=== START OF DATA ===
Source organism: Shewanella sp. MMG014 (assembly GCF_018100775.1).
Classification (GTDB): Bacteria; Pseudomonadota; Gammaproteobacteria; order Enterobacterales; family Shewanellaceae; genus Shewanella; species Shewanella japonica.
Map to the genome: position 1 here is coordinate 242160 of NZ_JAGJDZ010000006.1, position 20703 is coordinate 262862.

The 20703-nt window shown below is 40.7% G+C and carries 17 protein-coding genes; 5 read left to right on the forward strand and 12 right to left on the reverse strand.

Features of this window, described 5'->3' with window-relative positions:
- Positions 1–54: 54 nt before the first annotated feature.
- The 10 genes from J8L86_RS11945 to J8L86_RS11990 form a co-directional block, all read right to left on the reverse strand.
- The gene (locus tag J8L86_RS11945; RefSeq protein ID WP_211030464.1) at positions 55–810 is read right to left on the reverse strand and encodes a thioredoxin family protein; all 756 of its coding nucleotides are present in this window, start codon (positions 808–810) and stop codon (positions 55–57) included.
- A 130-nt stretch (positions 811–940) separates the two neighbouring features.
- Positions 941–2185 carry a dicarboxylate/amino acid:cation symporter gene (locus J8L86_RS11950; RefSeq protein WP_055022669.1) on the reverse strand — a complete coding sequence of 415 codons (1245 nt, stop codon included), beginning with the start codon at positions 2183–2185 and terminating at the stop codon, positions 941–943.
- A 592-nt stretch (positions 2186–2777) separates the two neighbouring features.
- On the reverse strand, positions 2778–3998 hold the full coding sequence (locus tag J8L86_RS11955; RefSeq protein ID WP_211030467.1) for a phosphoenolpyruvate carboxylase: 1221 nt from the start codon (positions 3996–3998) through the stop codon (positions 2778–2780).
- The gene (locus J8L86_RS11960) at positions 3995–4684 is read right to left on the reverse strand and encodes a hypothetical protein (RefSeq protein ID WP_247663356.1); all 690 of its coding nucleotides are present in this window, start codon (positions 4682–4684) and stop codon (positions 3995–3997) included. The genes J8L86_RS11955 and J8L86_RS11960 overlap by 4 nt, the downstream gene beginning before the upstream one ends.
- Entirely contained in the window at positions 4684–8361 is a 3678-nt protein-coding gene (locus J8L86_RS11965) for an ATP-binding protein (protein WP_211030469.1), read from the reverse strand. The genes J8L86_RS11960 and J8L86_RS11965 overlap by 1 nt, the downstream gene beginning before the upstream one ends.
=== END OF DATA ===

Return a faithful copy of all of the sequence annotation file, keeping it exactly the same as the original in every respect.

Source organism: Shewanella sp. MMG014 (assembly GCF_018100775.1).
Classification (GTDB): Bacteria; Pseudomonadota; Gammaproteobacteria; order Enterobacterales; family Shewanellaceae; genus Shewanella; species Shewanella japonica.
Map to the genome: position 1 here is coordinate 242160 of NZ_JAGJDZ010000006.1, position 20703 is coordinate 262862.

The 20703-nt window shown below is 40.7% G+C and carries 17 protein-coding genes; 5 read left to right on the forward strand and 12 right to left on the reverse strand.

Features of this window, described 5'->3' with window-relative positions:
- Positions 1–54: 54 nt before the first annotated feature.
- The 10 genes from J8L86_RS11945 to J8L86_RS11990 form a co-directional block, all read right to left on the reverse strand.
- The gene (locus tag J8L86_RS11945; RefSeq protein ID WP_211030464.1) at positions 55–810 is read right to left on the reverse strand and encodes a thioredoxin family protein; all 756 of its coding nucleotides are present in this window, start codon (positions 808–810) and stop codon (positions 55–57) included.
- A 130-nt stretch (positions 811–940) separates the two neighbouring features.
- Positions 941–2185 carry a dicarboxylate/amino acid:cation symporter gene (locus J8L86_RS11950; RefSeq protein WP_055022669.1) on the reverse strand — a complete coding sequence of 415 codons (1245 nt, stop codon included), beginning with the start codon at positions 2183–2185 and terminating at the stop codon, positions 941–943.
- A 592-nt stretch (positions 2186–2777) separates the two neighbouring features.
- On the reverse strand, positions 2778–3998 hold the full coding sequence (locus tag J8L86_RS11955; RefSeq protein ID WP_211030467.1) for a phosphoenolpyruvate carboxylase: 1221 nt from the start codon (positions 3996–3998) through the stop codon (positions 2778–2780).
- The gene (locus J8L86_RS11960) at positions 3995–4684 is read right to left on the reverse strand and encodes a hypothetical protein (RefSeq protein ID WP_247663356.1); all 690 of its coding nucleotides are present in this window, start codon (positions 4682–4684) and stop codon (positions 3995–3997) included. The genes J8L86_RS11955 and J8L86_RS11960 overlap by 4 nt, the downstream gene beginning before the upstream one ends.
- Entirely contained in the window at positions 4684–8361 is a 3678-nt protein-coding gene (locus J8L86_RS11965) for an ATP-binding protein (protein WP_211030469.1), read from the reverse strand. The genes J8L86_RS11960 and J8L86_RS11965 overlap by 1 nt, the downstream gene beginning before the upstream one ends.